India Home is now seeking to directly address the debilitating social issues of ageism through the development of intergenerational programs to expand social exchanges and community interaction between seniors and children in the neighborhood. The goal is to decrease early development of ageist thought and behavior through age-integrated social and recreational activities. In addition to tackling ageism, building mutually beneficial relationships will contribute to older adults’ sense of accomplishment in late life, alleviate social isolation, and expand social networks as a means of improving both psychological and physical health. For younger children, the benefits include gaining mentors who will potentially influence their academic, social, emotional, and physical lives, improving communication skills, gaining pride in contributing to the lives of older adults, as well as providing an opportunity to improve their self- evaluations.

India Home: Crossing Cultural Barriers


The cultural barrier between South Asian seniors and traditional American seniors is significant and often overwhelming.

A developing goal of India Home is to bridge the gap between American seniors and South Asian seniors who are members of India Home. India Home operates in several different American senior centers located in Queens and Nassau County, NY. As a result, interactions between South Asian seniors and American seniors occur more frequently. 

India Home seeks to further develop these bonds by hosting traditional Indian festivals such as Diwali, Holi, and Ganesh Chaturti at the centers. In addition, members of India Home bring home-cooked food and traditional sweets to share during luncheons at the center. This allows South Asian seniors to familiarize and educate American seniors on different aspects of their culture and traditions.

Currently, on a day-to-day basis, activities like yoga draw a large and mixed crowd of both South Asian and American seniors. Together the seniors participate actively and enthusiastically in such programs. American seniors even attend some trips to temples and parks, capitalizing on the inter-generational and cross-cultural opportunities afforded by India Home. In an effort to promote inter-generational and cross-cultural activities, during the summer, India Home also planned several affordable cruise trips to New York City and Long Island.  

India Home: Activities


In order to engage seniors in positive behaviors that enhance their mental and physical health, it is crucial that senior centers provide activities that are appealing to the South Asian senior members. 

India Home provides and encourages activities that engage South Asian seniors who are neither interested nor understand much of what is offered in other senior centers.

India Home offers activities that draw on the traditions of South Asian cultures, effectively encouraging the members to remain physically, mentally, socially and spiritually engaged.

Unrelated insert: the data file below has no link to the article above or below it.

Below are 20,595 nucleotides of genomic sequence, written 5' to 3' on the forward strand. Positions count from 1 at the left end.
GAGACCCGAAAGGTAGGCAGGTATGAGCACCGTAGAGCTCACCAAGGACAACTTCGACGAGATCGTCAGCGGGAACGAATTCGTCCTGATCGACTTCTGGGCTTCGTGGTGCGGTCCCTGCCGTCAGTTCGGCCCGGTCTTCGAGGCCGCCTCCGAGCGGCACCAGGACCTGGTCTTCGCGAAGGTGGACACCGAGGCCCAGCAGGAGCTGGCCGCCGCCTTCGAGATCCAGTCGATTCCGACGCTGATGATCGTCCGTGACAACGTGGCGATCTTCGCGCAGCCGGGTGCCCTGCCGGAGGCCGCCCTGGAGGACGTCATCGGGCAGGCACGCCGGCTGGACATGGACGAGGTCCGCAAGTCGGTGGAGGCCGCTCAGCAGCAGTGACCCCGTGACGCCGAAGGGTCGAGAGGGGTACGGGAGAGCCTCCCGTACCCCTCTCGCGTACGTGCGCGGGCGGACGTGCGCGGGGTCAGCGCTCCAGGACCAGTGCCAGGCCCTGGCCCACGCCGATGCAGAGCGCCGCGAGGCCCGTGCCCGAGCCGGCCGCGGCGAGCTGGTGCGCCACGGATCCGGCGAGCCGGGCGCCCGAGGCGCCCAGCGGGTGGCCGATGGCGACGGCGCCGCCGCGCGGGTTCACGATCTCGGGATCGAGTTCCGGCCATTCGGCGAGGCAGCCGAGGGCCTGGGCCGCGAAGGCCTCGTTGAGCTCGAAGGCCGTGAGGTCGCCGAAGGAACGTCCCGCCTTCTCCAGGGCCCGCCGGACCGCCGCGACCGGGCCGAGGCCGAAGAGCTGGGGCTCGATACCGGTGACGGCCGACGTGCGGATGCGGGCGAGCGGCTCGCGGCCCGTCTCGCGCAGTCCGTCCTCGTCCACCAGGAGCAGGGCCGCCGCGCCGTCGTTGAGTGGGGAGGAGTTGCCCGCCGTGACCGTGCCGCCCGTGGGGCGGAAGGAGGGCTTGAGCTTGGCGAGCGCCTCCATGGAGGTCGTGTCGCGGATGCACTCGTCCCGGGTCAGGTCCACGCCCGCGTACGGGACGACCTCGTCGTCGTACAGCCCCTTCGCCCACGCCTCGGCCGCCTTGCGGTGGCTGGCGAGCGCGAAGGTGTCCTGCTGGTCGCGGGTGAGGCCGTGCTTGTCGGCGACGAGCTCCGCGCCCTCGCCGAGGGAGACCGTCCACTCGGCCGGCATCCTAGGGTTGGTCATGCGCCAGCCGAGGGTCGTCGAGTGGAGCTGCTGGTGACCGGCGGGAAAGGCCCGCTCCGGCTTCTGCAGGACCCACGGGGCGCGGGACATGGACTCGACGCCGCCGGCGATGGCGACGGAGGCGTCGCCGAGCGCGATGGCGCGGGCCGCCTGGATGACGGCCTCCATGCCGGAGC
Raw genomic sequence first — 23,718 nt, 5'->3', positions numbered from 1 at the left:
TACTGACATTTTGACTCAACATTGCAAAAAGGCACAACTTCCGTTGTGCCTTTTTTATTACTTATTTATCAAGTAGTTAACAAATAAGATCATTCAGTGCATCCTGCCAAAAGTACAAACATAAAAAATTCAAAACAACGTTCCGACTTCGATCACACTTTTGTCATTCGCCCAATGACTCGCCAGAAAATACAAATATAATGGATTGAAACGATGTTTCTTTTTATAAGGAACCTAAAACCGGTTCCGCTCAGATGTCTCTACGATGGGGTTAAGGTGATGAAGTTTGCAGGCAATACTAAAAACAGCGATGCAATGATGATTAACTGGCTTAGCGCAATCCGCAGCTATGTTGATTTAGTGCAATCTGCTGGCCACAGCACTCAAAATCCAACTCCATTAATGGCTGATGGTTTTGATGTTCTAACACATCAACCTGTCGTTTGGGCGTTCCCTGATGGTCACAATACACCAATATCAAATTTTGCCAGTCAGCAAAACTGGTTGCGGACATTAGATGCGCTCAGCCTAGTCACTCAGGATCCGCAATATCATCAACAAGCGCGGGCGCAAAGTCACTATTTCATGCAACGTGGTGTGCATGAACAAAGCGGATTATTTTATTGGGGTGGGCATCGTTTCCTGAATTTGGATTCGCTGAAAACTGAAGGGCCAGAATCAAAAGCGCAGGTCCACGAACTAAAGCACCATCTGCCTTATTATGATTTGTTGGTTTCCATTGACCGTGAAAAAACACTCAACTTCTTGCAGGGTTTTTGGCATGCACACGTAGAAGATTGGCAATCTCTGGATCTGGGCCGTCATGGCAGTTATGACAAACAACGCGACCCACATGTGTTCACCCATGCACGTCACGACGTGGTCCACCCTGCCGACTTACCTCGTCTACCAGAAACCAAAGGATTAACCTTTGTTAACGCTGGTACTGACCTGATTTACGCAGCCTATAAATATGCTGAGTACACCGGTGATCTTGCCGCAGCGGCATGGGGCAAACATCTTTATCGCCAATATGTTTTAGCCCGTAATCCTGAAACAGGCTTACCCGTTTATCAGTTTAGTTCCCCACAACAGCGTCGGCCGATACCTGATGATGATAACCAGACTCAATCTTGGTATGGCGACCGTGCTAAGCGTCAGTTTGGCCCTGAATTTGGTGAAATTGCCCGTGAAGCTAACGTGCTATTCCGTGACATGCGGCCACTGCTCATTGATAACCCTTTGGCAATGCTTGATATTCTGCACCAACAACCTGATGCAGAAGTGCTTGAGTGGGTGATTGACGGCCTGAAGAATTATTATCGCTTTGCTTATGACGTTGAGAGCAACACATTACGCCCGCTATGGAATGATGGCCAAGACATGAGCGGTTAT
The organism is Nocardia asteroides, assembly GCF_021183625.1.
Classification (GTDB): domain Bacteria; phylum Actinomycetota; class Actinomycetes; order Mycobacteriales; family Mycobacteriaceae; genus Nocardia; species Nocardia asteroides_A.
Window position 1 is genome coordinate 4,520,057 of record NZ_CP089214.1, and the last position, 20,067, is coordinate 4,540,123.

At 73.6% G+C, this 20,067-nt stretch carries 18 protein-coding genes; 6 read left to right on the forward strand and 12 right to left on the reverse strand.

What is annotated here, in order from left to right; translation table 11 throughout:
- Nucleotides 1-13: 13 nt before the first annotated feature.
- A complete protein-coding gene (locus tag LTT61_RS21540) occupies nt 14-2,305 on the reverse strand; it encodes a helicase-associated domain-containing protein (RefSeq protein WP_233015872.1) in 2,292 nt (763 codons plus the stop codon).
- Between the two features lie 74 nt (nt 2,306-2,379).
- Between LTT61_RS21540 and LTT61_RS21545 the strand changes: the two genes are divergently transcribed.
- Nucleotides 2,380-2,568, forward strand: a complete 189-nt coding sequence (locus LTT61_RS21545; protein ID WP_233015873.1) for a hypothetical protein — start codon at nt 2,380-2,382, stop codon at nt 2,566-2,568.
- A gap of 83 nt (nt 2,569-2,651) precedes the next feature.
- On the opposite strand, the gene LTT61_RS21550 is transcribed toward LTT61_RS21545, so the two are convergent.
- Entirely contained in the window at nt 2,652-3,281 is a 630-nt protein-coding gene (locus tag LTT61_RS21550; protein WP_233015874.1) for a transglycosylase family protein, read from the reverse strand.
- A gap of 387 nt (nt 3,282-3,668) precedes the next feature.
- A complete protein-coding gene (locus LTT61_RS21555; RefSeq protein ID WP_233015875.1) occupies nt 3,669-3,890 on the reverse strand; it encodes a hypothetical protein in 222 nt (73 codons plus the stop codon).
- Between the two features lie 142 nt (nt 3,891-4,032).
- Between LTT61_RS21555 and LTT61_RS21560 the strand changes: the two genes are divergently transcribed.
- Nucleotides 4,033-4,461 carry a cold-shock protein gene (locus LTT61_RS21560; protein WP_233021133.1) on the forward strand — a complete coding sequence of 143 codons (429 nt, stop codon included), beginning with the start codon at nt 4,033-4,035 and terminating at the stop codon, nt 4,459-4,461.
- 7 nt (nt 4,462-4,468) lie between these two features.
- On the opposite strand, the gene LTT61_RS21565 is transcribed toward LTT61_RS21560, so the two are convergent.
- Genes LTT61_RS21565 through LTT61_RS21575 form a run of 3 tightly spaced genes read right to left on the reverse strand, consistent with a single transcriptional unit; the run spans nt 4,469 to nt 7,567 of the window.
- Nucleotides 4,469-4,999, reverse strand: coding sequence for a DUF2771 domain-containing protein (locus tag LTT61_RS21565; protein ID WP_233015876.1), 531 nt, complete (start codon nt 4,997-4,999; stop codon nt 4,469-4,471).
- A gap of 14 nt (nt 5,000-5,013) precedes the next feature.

These activities include, but are not limited to, yoga, Tai-Chi, spiritual discussions, physiotherapist and nutritionist discussions and popular traditional game. 

India Home: Population Served


India Home is targeted towards South Asian senior citizens who reside in Queens and Nassau County NY. The current seniors who attend India Home centers are a very diverse group. Many of the senior are originally from the state of Gujarat in Western India, and Punjab in Northern India. However, there are also a number of seniors from South Indian states such as Kerala, Andhra Pradesh, and Tamil Nadu. Although India Home predominately serves seniors of Indian origin, the organization hopes to expand their services to the entire South Asian community. In addition, it is to be noted that India Home does not preclude membership on account of race, ethnicity, gender, or sexual orientation.

Many of the senior citizens served by India Home are immigrants who do not read or write the English language. In consequence, these seniors are economically disadvantaged in comparison to the average American senior citizen; and although services are available, many of them, due to cultural and linguistic barriers, are not able to utilize these services.

The linguistic needs of this community are particularly difficult to meet for the majority of the current types of senior centers that are in place. India Home’s senior members speak over 20 different languages. With different languages come different cultural expectations as well as different ways of living. India Home addresses this issue by providing linguistically tailored and culturally sensitive programs to all seniors in the community centers.